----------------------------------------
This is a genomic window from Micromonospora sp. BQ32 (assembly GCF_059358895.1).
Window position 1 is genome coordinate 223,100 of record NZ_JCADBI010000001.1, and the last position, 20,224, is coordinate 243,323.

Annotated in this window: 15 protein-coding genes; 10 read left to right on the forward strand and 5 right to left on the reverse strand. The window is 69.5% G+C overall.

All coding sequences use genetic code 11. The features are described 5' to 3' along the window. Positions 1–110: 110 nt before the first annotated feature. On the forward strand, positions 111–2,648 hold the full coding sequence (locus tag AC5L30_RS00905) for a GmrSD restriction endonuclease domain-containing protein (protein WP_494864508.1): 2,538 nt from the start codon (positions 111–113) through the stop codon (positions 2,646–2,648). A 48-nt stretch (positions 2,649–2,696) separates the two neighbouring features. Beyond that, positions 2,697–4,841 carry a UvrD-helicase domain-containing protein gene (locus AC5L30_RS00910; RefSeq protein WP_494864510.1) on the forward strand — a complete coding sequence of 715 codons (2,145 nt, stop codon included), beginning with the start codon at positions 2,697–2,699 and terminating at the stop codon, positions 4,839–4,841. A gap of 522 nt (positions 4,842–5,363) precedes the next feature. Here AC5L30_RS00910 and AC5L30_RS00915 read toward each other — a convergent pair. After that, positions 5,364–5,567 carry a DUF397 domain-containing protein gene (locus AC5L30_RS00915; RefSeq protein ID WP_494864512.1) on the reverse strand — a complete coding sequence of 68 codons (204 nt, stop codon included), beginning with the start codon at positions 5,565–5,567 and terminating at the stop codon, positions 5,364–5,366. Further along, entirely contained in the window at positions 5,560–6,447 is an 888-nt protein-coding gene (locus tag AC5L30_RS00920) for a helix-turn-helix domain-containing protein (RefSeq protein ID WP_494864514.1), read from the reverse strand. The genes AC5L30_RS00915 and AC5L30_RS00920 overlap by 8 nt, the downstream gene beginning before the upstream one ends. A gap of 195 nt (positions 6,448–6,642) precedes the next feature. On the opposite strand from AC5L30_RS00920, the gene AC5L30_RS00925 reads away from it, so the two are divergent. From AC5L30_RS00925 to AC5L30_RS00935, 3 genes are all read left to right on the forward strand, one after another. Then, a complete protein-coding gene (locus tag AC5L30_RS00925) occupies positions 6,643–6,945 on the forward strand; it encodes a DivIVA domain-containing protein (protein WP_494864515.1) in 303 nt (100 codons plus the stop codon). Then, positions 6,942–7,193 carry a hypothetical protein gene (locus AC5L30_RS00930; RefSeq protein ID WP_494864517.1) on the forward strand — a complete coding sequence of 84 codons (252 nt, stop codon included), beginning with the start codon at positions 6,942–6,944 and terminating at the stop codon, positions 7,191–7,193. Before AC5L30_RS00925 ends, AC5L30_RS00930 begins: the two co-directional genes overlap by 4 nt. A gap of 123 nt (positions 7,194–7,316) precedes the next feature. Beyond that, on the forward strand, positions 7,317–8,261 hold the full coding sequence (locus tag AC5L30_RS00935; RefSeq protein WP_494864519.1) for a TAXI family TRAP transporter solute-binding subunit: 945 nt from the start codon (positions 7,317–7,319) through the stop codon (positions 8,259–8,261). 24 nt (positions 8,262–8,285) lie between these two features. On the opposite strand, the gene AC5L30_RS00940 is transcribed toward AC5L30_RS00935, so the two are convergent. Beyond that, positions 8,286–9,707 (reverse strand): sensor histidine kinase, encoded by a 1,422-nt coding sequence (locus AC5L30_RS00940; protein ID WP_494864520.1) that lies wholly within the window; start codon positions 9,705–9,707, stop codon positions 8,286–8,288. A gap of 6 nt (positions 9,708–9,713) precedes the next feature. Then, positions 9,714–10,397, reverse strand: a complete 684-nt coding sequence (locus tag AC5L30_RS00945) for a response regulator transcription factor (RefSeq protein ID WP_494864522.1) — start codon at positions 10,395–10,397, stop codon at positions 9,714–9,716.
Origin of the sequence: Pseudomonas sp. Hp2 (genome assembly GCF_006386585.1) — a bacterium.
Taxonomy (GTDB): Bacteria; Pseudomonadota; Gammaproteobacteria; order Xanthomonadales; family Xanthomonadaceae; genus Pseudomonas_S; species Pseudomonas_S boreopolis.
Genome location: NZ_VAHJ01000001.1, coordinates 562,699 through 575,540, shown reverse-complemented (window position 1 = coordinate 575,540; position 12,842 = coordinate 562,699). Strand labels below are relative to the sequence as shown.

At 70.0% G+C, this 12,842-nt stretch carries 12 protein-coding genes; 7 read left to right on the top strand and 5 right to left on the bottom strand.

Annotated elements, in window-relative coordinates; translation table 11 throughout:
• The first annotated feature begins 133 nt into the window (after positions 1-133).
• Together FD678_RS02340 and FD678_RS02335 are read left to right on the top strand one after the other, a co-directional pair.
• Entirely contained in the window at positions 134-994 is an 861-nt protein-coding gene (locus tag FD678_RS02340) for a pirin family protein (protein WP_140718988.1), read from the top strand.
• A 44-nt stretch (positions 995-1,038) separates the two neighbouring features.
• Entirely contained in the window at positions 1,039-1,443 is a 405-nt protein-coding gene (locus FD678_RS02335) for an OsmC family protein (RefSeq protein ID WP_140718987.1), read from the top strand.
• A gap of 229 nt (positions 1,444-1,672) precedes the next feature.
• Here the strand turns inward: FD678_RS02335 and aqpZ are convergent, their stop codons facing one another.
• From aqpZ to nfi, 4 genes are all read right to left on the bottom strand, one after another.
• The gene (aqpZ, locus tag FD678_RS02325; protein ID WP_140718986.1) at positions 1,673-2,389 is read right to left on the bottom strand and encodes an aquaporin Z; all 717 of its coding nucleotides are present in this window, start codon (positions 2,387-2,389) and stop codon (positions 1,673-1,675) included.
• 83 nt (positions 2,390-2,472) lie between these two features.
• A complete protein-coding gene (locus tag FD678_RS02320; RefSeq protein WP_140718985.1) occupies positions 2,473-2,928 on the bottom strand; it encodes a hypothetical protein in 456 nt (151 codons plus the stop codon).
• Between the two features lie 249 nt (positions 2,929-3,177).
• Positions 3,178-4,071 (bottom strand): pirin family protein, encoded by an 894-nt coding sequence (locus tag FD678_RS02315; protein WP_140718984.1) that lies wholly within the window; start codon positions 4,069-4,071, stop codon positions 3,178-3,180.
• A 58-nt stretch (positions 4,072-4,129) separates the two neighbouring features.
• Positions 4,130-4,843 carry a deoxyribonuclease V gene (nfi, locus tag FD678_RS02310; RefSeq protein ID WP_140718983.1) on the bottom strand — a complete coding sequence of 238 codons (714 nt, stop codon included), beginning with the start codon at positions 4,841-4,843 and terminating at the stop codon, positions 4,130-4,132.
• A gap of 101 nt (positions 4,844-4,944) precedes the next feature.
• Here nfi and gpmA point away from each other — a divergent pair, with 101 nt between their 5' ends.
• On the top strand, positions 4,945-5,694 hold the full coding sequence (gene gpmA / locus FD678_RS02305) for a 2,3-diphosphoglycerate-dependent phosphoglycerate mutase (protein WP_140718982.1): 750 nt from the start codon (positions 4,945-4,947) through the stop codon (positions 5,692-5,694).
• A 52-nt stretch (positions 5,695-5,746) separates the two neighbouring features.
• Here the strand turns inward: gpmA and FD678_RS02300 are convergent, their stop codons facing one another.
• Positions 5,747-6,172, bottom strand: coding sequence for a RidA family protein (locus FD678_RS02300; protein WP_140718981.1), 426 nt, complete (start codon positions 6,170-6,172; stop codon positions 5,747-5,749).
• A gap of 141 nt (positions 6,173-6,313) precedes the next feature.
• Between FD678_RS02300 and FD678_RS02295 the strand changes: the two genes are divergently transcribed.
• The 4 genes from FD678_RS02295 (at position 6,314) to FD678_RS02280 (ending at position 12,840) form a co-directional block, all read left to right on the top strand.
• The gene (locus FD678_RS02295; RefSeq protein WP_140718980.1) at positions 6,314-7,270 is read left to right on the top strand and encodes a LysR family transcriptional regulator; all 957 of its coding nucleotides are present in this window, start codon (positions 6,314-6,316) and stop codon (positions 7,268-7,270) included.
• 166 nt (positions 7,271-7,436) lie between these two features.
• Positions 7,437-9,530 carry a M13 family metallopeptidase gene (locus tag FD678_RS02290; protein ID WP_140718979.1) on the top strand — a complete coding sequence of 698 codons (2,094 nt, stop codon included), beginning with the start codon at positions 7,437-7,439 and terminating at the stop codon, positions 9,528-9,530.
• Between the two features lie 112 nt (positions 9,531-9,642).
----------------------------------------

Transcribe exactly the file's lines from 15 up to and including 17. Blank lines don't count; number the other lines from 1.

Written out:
• A gap of 229 nt (positions 1,444-1,672) precedes the next feature.
• Here the strand turns inward: FD678_RS02335 and aqpZ are convergent, their stop codons facing one another.
• From aqpZ to nfi, 4 genes are all read right to left on the bottom strand, one after another.